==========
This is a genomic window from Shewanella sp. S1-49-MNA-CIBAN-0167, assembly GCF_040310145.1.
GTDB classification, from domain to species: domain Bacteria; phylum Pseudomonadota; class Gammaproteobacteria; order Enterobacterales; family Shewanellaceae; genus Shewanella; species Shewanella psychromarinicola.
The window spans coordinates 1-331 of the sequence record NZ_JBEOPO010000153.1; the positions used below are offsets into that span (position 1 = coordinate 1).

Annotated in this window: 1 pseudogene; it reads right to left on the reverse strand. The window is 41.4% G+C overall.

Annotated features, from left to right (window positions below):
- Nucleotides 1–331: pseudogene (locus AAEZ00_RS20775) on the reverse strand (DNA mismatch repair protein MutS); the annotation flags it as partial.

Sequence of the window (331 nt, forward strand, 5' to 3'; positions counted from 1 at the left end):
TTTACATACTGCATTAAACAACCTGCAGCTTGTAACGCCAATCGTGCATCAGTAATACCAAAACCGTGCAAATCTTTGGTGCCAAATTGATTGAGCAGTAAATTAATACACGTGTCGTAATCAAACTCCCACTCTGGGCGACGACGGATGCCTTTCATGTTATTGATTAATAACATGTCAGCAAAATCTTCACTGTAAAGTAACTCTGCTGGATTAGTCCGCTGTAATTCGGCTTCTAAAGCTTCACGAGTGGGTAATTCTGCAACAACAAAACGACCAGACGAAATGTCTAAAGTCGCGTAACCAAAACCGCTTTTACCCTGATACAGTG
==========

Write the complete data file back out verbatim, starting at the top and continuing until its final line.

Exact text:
This is a genomic window from Shewanella sp. S1-49-MNA-CIBAN-0167, assembly GCF_040310145.1.
GTDB classification, from domain to species: domain Bacteria; phylum Pseudomonadota; class Gammaproteobacteria; order Enterobacterales; family Shewanellaceae; genus Shewanella; species Shewanella psychromarinicola.
The window spans coordinates 1-331 of the sequence record NZ_JBEOPO010000153.1; the positions used below are offsets into that span (position 1 = coordinate 1).

Annotated in this window: 1 pseudogene; it reads right to left on the reverse strand. The window is 41.4% G+C overall.

Annotated features, from left to right (window positions below):
- Nucleotides 1–331: pseudogene (locus AAEZ00_RS20775) on the reverse strand (DNA mismatch repair protein MutS); the annotation flags it as partial.

Sequence of the window (331 nt, forward strand, 5' to 3'; positions counted from 1 at the left end):
TTTACATACTGCATTAAACAACCTGCAGCTTGTAACGCCAATCGTGCATCAGTAATACCAAAACCGTGCAAATCTTTGGTGCCAAATTGATTGAGCAGTAAATTAATACACGTGTCGTAATCAAACTCCCACTCTGGGCGACGACGGATGCCTTTCATGTTATTGATTAATAACATGTCAGCAAAATCTTCACTGTAAAGTAACTCTGCTGGATTAGTCCGCTGTAATTCGGCTTCTAAAGCTTCACGAGTGGGTAATTCTGCAACAACAAAACGACCAGACGAAATGTCTAAAGTCGCGTAACCAAAACCGCTTTTACCCTGATACAGTG